PET/MRI proves valuable in difficult epilepsy cases

By Will Morton, AuntMinnie.com staff writer

November 24, 2021 -- PET/MRI can identify the brain lesions causing seizures in patients with drug-resistant epilepsy when standard approaches fail, according to research published November 20 in Epilepsy Research. The findings may offer hope for patients for whom surgery is often the only treatment option.

A French group found that PET/MRI with a hybrid scanner was better at identifying target lesions for surgery in epilepsy patients when compared with either approach alone or when PET and MRI images were fused (PET+MRI) together. The approach improved the outcomes of surgery in 40% of patients.

"Simultaneous acquisition of PET and MRI improved the detection of epileptogenic lesions, allowing a higher proportion of successful surgery and simplifying the presurgical workup, even in the more complex cases," wrote first author Dr. Anthime Flaus of Paris-Saclay University and colleagues.

Approximately one-third of people with epilepsy develop a version of the condition in which medicine can't control seizures. Most patients eventually undergo surgery to remove the lesions -- called focal cortical dysplasias (FCDs) -- suspected of causing the seizures.

FCDs can be difficult to identify even using the most optimal MRI protocols, according to the researchers. Adding PET scans and fusing the images with MRI scans improves the detection of lesions, yet this approach is also suboptimal since it requires imaging to be performed separately and on different machines.

Hybrid PET/MRI scanners are relatively new and whether they offer additional value for surgical decision-making remains to be established, the researchers wrote.

In the current study, the French group retrospectively compared fused imaging from separate MRI and PET scans in 25 patients with drug-resistant epilepsy who also then underwent scans on a hybrid PET/MRI scanner at their hospital between 2017 and 2020.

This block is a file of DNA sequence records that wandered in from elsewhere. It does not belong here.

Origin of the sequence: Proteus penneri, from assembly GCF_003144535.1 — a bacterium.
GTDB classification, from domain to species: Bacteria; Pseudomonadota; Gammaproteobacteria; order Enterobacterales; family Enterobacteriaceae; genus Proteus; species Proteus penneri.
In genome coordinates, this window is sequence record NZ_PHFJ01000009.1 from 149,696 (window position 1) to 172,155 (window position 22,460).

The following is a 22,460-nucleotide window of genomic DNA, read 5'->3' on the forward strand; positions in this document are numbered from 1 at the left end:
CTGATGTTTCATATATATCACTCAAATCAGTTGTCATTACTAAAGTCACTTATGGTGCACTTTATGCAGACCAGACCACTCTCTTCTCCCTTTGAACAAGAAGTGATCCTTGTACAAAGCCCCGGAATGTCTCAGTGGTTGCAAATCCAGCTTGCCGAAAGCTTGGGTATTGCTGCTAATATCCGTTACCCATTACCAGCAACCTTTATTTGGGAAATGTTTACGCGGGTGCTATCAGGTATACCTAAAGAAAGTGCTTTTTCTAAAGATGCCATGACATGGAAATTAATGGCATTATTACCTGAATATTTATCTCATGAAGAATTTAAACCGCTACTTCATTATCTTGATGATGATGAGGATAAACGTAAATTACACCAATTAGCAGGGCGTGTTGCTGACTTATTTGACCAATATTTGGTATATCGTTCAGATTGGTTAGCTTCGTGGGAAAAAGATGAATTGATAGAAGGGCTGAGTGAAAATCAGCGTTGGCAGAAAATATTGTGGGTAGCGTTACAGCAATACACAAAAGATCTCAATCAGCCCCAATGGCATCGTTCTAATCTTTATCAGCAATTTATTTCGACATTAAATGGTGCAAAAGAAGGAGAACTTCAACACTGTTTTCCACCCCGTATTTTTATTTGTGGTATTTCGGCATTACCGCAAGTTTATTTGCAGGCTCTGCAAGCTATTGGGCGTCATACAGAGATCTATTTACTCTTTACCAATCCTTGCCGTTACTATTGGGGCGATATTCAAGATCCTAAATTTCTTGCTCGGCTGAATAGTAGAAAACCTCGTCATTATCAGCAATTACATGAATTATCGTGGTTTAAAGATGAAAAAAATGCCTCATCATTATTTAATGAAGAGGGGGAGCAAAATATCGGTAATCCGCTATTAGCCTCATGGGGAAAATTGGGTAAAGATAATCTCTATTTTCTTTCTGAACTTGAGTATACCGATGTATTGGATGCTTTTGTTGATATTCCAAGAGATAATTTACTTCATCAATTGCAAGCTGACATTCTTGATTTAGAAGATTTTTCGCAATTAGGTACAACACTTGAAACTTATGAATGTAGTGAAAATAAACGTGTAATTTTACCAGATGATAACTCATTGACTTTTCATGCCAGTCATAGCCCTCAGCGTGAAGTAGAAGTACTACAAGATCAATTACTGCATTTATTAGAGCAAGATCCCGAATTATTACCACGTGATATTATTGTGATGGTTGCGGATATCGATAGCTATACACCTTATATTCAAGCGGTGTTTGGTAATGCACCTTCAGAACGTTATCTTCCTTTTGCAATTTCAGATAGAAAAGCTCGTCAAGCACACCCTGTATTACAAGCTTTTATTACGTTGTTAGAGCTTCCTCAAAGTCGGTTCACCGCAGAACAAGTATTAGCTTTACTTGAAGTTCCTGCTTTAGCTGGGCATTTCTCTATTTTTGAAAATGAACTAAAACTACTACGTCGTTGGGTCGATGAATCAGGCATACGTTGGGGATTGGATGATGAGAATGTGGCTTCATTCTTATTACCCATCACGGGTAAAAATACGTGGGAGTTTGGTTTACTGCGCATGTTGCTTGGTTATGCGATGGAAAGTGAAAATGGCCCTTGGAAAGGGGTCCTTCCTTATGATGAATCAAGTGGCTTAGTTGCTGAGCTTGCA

Two readers -- a junior nuclear medicine physician and a senior neuroradiologist with experience in PET and epilepsy imaging -- assessed the imaging, while the clinical impact on surgical strategy and outcome was assessed independently.

The group found that MRI was initially considered negative in 21 patients. Standalone PET identified abnormalities in 19 cases (76%) and detected four additional structural lesions when fused with MRI imaging. Compared with the fused PET and MRI scans, hybrid PET/MRI sensitivity increased by 13% and identified new structural lesions (mainly focal cortical dysplasias) in six patients (24%).

Comparison between PET plus MRI and PET/MRI
Comparison between PET+MRI (A) and PET/MRI (B); axial and coronal plane, PET alone and co-registered on MRI. The subject is a 17-year-old female with drug-resistant epilepsy since the age of 2 years; nocturnal frontal seizures (3 times per night), left frontotemporal ictal onset, negative MRI (3 tesla). Her first PET examination co-registered on MRI at 11 years considered negative; PET/MRI six years later, showing a focal hypometabolism involving the posterior part of the left orbitofrontal cortex, relative involvement of the adjacent cortex (gyrus rectus, anterior part of the left inferior frontal gyrus) and the temporal pole. This hypometabolism was retrospectively found on the previous PET but remained inconclusive. Note that the co-registration was imperfect on this examination, whereas it was almost perfect on the PET/MRI, allowing a better confidence for the visual analysis. The patient was operated on without invasive monitoring despite a negative MRI scan. Surgery was based on a PET/MR guided cortical resection, including the hypometabolic orbitofrontal cortex and the adjacent inferior frontal gyrus, in front of Broca area. FCD type 2 A was found in the cortical specimen. The patient has been seizure-free for two years and the use of antiepileptic drugs greatly reduced. Image courtesy of Epilepsy Research.

In addition, hybrid PET/MRI resulted in changes in surgical decisions for 10 patients (40%), consisting of avoiding invasive monitoring in six patients and modifying the planning in four others, the researchers found.

"Hybrid PET/MR may improve the detection of epileptogenic lesions, allowing to optimize the presurgical workup and to increase the proportion of successful surgery even in the more complex cases," the study authors stated.

Ultimately, the clinical use of hybrid PET/MRI technology is currently limited due to its higher cost, the researchers wrote. However, the modality is becoming increasingly available since its introduction about 10 years ago. They noted there are now three PET/MRI systems in the Paris area.

"We believe that [PET and MRI] acquired in a single session on a hybrid system would be helpful for the presurgical evaluation of epileptic patients, especially in case of previous negative imaging findings," the researchers concluded.


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